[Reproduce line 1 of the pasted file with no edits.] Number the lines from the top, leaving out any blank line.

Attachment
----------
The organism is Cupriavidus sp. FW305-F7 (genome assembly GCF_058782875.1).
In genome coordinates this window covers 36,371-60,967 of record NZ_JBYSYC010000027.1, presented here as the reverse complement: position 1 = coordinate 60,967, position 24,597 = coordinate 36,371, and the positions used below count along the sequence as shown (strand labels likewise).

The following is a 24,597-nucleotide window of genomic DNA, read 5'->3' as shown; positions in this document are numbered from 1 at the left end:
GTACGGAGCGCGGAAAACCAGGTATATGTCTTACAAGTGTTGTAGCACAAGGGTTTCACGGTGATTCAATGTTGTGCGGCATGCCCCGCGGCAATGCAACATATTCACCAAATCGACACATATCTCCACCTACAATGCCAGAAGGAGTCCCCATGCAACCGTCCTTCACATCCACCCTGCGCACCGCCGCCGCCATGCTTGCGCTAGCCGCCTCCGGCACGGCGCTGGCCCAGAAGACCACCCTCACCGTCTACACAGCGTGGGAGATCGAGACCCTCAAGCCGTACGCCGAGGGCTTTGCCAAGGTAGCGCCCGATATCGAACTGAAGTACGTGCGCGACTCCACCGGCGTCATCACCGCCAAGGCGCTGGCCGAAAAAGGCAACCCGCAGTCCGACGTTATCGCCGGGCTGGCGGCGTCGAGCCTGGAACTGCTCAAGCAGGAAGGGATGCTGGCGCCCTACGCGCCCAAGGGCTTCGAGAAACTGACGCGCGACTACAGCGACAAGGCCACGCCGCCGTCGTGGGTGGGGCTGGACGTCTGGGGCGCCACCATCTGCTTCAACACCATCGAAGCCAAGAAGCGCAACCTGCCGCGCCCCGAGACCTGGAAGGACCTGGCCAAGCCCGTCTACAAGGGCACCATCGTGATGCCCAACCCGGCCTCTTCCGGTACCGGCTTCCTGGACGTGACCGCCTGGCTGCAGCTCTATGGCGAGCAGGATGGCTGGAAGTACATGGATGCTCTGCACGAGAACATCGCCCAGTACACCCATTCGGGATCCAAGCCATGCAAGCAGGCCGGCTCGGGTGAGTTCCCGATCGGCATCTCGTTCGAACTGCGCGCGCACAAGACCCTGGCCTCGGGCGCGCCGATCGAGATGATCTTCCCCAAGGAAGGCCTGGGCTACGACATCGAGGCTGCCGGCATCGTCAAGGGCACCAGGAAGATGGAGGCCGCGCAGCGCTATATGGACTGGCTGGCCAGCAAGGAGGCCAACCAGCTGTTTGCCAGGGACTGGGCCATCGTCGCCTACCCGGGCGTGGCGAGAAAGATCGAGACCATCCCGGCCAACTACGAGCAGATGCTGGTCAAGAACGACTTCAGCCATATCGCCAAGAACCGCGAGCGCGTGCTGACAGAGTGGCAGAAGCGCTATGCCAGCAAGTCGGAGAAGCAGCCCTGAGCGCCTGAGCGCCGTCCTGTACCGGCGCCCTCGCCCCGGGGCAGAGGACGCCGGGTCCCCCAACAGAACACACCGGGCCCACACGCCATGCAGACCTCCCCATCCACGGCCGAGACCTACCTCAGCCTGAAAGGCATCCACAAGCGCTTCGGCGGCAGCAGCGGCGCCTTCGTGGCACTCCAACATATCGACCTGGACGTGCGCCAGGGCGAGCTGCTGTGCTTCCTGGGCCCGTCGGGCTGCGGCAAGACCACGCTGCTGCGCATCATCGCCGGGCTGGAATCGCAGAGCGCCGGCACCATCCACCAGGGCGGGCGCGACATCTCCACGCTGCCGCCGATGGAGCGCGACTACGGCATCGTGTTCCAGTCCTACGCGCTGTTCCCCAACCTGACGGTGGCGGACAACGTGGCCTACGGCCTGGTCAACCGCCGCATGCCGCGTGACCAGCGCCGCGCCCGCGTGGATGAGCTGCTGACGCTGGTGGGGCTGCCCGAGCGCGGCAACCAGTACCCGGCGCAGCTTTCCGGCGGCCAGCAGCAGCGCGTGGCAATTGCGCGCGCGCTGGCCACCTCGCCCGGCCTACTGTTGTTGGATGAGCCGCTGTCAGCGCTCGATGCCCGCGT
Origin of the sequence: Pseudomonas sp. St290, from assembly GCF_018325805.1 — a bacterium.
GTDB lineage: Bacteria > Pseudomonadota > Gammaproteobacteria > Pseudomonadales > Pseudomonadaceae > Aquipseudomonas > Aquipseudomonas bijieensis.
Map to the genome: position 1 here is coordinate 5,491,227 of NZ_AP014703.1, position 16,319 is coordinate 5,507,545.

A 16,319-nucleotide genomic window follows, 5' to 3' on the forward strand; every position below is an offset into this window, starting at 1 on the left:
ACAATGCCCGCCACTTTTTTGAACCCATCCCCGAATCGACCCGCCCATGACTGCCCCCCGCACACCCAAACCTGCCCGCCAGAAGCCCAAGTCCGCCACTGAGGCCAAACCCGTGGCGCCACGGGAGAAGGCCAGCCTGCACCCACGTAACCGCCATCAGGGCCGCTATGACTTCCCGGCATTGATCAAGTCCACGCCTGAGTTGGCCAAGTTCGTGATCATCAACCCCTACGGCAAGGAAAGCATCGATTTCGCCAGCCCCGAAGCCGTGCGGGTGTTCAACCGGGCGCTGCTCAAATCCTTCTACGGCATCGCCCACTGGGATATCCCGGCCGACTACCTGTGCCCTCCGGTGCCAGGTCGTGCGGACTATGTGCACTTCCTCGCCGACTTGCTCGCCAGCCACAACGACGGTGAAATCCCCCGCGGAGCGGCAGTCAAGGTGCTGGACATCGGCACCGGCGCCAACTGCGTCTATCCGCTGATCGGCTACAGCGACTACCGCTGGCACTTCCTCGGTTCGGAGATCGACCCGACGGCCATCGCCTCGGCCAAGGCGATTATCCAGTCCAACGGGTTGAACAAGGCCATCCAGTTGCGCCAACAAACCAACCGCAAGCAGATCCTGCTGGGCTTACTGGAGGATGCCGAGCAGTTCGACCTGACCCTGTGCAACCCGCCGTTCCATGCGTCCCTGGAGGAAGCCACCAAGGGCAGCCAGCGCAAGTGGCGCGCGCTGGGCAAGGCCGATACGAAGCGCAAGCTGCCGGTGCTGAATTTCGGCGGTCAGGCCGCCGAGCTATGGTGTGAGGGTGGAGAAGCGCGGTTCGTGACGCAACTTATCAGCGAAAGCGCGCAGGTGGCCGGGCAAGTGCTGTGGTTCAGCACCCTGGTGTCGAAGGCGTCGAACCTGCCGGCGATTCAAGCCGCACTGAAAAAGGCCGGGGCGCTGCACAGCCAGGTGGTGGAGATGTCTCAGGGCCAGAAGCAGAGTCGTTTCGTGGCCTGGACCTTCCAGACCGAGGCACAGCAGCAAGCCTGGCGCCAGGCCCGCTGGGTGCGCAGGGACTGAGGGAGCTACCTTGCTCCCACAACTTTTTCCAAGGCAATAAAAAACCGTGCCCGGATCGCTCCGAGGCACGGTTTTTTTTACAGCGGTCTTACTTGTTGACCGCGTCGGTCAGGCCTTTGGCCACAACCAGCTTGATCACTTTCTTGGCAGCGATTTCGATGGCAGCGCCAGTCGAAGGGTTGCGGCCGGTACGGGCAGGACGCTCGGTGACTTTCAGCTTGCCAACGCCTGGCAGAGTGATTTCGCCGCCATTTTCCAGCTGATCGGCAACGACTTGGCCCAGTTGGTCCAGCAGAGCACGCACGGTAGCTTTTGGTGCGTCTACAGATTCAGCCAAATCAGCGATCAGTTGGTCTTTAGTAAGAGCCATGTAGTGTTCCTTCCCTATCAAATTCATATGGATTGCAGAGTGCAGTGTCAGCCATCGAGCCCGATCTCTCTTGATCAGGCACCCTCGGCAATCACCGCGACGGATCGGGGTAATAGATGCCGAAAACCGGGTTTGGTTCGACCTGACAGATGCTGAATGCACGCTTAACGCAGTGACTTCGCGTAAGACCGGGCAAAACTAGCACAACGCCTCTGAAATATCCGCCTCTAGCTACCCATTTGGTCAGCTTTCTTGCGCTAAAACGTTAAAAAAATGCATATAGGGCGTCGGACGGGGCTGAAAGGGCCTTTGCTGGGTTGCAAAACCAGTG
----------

The organism is Cupriavidus sp. FW305-F7 (genome assembly GCF_058782875.1).